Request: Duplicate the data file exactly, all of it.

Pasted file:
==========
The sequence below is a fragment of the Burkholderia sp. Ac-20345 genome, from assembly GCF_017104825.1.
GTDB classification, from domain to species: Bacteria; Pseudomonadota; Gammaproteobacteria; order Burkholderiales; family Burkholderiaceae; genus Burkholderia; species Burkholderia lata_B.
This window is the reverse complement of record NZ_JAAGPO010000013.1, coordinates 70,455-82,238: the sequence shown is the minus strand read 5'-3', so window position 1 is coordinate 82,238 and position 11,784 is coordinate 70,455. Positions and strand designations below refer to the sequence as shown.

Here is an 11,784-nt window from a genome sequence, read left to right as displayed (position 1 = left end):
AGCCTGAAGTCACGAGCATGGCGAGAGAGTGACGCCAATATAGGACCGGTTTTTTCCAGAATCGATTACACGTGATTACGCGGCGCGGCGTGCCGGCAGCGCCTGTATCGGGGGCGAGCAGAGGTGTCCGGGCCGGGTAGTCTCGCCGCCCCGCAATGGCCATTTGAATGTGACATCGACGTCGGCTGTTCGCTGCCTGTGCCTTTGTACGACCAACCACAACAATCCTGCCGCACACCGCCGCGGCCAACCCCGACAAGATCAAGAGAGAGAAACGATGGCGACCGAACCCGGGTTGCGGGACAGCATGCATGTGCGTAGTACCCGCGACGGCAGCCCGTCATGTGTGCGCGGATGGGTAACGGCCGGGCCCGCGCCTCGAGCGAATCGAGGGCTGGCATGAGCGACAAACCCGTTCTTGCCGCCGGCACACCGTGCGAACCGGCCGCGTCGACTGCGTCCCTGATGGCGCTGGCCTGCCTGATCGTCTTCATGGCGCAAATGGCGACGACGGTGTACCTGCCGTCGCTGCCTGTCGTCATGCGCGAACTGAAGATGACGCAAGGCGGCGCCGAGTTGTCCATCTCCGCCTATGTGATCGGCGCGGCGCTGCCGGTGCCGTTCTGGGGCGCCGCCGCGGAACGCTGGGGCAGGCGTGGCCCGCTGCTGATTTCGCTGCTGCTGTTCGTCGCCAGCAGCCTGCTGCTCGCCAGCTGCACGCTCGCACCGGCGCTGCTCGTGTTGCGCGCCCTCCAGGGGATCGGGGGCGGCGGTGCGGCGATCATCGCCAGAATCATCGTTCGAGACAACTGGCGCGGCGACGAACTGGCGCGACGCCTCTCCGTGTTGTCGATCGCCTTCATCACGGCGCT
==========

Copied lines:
The sequence below is a fragment of the Burkholderia sp. Ac-20345 genome, from assembly GCF_017104825.1.
GTDB classification, from domain to species: Bacteria; Pseudomonadota; Gammaproteobacteria; order Burkholderiales; family Burkholderiaceae; genus Burkholderia; species Burkholderia lata_B.
This window is the reverse complement of record NZ_JAAGPO010000013.1, coordinates 70,455-82,238: the sequence shown is the minus strand read 5'-3', so window position 1 is coordinate 82,238 and position 11,784 is coordinate 70,455. Positions and strand designations below refer to the sequence as shown.

Here is an 11,784-nt window from a genome sequence, read left to right as displayed (position 1 = left end):
AGCCTGAAGTCACGAGCATGGCGAGAGAGTGACGCCAATATAGGACCGGTTTTTTCCAGAATCGATTACACGTGATTACGCGGCGCGGCGTGCCGGCAGCGCCTGTATCGGGGGCGAGCAGAGGTGTCCGGGCCGGGTAGTCTCGCCGCCCCGCAATGGCCATTTGAATGTGACATCGACGTCGGCTGTTCGCTGCCTGTGCCTTTGTACGACCAACCACAACAATCCTGCCGCACACCGCCGCGGCCAACCCCGACAAGATCAAGAGAGAGAAACGATGGCGACCGAACCCGGGTTGCGGGACAGCATGCATGTGCGTAGTACCCGCGACGGCAGCCCGTCATGTGTGCGCGGATGGGTAACGGCCGGGCCCGCGCCTCGAGCGAATCGAGGGCTGGCATGAGCGACAAACCCGTTCTTGCCGCCGGCACACCGTGCGAACCGGCCGCGTCGACTGCGTCCCTGATGGCGCTGGCCTGCCTGATCGTCTTCATGGCGCAAATGGCGACGACGGTGTACCTGCCGTCGCTGCCTGTCGTCATGCGCGAACTGAAGATGACGCAAGGCGGCGCCGAGTTGTCCATCTCCGCCTATGTGATCGGCGCGGCGCTGCCGGTGCCGTTCTGGGGCGCCGCCGCGGAACGCTGGGGCAGGCGTGGCCCGCTGCTGATTTCGCTGCTGCTGTTCGTCGCCAGCAGCCTGCTGCTCGCCAGCTGCACGCTCGCACCGGCGCTGCTCGTGTTGCGCGCCCTCCAGGGGATCGGGGGCGGCGGTGCGGCGATCATCGCCAGAATCATCGTTCGAGACAACTGGCGCGGCGACGAACTGGCGCGACGCCTCTCCGTGTTGTCGATCGCCTTCATCACGGCGCT